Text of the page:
Ripples on the Lake
Cutting Caleb Keys
Penguin Books, $28.00,
Rocking Horse Road
Penguin Books, $28.00,
In the last 30 years New Zealand fiction has grown and matured. There are more books, they attract public attention, novelists have become stars, and new writers emerge each year from creative writing courses. There are different types of novels for different audiences, and the popular novel is now well established. Novelists write with greater confidence and ease, under far less pressure to be nationalistic or narrowly literary, more sure of readers and of their craft. But for all that, publishing novels remains a risky enterprise and the most risky enterprise of all is a first novel.
Of these four, three have specific local settings realised with varying degrees of success, and one is set in India. Two, written by men, are coming-of-age novels with male first-person narrators; two with female authors have a woman as the central, though not exclusive, consciousness. Three focus on a search or journey in which the ostensible object turns out to be less important than the self-discovery reached. In all these novels, the past lives on into the present, disturbing and disrupting until it is mastered and understood. Endings are not easily achieved and may not satisfy.
Everything about the way Ripples on the Lake is presented – title, cover image, nail-biting teaser, price – suggests it is directed at a popular audience. The opening paragraph, which introduces a heroine called Saffron with “wind-sculpted features” on a “deserted darkened pavement”, seems to confirm this. As the narrative unfolds, sensation is piled upon sensation, violent deaths, ghostly appearances, a frantic chase. It relies too much on over-wrought language and vivid images of blood and destruction.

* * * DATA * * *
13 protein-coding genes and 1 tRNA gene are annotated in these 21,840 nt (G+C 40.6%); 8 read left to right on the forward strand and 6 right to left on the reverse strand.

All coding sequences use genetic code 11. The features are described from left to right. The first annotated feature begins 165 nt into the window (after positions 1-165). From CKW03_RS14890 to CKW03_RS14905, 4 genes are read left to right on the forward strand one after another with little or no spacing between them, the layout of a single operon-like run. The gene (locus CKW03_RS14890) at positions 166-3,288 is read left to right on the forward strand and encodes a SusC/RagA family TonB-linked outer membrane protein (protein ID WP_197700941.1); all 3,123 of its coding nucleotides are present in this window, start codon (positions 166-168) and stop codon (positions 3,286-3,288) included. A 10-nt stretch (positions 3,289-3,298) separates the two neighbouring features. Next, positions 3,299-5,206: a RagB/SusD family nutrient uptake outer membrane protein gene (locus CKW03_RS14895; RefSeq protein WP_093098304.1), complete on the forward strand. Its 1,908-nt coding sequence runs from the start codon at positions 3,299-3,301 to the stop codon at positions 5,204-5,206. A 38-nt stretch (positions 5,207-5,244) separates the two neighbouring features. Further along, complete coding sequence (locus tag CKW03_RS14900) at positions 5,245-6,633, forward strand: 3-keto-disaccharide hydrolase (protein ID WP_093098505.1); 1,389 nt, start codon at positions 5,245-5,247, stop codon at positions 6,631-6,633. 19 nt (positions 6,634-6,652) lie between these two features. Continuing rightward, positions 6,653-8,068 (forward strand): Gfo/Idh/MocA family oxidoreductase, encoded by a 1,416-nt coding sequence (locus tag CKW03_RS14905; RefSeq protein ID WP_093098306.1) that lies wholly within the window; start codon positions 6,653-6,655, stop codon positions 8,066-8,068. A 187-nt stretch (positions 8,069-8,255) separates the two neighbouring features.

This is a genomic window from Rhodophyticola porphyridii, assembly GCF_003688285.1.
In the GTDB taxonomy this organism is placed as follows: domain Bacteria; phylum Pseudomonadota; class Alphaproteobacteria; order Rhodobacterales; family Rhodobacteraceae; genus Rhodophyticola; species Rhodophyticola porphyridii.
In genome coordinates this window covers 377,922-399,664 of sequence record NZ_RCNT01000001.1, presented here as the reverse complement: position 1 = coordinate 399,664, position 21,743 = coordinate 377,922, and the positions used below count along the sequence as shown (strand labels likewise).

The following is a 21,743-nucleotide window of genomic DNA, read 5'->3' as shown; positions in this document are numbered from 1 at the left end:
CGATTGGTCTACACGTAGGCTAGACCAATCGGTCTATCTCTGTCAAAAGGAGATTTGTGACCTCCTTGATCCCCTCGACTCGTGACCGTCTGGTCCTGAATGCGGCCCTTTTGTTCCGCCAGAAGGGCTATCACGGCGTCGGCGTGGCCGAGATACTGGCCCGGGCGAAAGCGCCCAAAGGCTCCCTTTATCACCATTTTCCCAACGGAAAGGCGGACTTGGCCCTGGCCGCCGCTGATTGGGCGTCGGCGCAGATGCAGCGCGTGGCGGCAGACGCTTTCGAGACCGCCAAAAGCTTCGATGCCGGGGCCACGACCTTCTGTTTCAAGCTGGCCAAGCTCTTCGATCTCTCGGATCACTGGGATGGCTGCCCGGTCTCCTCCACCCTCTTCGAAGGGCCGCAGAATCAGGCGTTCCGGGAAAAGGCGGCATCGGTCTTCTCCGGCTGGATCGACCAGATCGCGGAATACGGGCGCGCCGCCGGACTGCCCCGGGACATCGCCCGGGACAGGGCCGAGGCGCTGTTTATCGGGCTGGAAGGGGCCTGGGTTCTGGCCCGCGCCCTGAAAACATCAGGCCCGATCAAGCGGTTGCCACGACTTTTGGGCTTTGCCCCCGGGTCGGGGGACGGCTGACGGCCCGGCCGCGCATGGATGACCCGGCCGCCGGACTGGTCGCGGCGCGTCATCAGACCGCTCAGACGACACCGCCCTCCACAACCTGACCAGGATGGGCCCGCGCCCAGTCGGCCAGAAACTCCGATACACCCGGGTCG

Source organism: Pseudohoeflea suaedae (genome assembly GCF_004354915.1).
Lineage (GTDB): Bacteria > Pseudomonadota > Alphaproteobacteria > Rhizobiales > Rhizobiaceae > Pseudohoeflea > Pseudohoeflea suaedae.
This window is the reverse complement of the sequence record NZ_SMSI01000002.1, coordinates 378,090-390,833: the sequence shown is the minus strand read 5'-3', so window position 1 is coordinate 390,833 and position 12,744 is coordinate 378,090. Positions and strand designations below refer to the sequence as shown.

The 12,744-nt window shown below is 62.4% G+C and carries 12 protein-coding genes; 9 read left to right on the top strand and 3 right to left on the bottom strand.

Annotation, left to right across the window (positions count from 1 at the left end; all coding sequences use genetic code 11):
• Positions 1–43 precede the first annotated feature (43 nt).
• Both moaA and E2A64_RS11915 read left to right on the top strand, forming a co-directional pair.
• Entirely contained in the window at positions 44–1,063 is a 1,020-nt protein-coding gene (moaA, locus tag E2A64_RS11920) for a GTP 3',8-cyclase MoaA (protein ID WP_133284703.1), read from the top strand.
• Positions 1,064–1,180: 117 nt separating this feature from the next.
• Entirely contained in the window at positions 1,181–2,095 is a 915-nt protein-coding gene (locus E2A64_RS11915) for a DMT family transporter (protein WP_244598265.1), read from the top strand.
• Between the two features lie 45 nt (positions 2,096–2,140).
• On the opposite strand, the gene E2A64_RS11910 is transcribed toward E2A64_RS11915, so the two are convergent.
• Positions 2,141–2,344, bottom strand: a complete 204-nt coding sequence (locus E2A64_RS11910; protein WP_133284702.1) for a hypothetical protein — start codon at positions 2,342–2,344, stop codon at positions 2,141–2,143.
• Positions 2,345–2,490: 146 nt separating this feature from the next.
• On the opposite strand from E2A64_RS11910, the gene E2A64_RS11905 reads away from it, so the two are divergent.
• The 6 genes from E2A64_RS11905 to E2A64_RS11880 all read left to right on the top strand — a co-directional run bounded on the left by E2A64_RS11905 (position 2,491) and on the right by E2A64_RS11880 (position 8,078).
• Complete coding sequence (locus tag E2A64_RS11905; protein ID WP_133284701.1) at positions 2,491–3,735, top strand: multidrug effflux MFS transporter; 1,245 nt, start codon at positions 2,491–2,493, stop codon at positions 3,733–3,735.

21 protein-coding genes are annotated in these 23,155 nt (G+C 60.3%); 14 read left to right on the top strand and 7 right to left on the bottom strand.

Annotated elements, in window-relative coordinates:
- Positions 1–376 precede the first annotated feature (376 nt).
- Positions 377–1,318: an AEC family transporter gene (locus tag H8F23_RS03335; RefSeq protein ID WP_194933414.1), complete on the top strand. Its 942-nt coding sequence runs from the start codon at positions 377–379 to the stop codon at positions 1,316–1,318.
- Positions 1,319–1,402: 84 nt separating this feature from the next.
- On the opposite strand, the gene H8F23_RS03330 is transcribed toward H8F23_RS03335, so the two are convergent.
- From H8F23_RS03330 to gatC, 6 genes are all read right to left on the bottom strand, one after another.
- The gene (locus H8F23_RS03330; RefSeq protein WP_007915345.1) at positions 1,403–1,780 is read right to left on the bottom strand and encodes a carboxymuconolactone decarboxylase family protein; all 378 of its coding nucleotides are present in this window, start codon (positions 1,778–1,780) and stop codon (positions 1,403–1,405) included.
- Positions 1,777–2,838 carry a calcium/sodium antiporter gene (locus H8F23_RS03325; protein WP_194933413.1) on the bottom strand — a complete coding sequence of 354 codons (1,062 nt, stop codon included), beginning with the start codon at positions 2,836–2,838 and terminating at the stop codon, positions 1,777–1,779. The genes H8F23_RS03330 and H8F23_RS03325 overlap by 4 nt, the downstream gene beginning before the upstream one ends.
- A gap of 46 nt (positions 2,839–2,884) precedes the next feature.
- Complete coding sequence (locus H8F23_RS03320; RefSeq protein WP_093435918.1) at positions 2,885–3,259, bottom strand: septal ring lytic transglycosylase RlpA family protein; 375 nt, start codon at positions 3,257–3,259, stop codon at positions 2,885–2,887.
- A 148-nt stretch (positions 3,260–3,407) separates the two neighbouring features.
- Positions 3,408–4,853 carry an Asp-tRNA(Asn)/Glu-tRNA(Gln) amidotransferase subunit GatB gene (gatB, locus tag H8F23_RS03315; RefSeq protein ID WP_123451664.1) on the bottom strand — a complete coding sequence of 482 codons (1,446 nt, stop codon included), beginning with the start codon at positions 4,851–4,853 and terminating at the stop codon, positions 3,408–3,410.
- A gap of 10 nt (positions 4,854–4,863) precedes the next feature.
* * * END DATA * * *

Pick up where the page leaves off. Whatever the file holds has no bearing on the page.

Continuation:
Though Saffron is Pakeha, like the author, the book is based on the Maori belief in a spiritual world with powerful laws and obligations and the continuing presence of the ancestors. The careless infringement of tapu (in an act which would be seen as theft in a Pakeha context) by her brother Billy leads to a series of disasters which can only cease when recompense is paid. Guided by a mysterious kuia, Saffron must recover the bones of some long-dead babies, which, after trials and tribulations, she finally does. Nick, a press photographer, with his own ghosts, is an obligatory romantic addition to the plot.
The characterisation is thin, and the setting, Taupo, in spite of much mention of water and mountains, is not a convincing or moving presence. This simplistic use of Maori material for easy melodrama and cheap suspense is disappointing. One can only recall the restraint and emotional integrity with which a wise and talented writer like Patricia Grace works in this territory.
A lack of experience shows also in Cutting Caleb Keys by Glenn Bowden. A thinly disguised and laddish travelogue, it follows Ollie’s search in India for his friend Caleb, at the behest and expense of his anxious mother. Escaping also from a messed-up love affair with Jude, he ambles round the sub-continent without too much urgency, and enjoying the local colour and especially the booze, sex, drugs and Indian eccentrics he meets along the way. Eventually he finds Caleb – and Jude – and deals to Caleb in a particularly graphic way.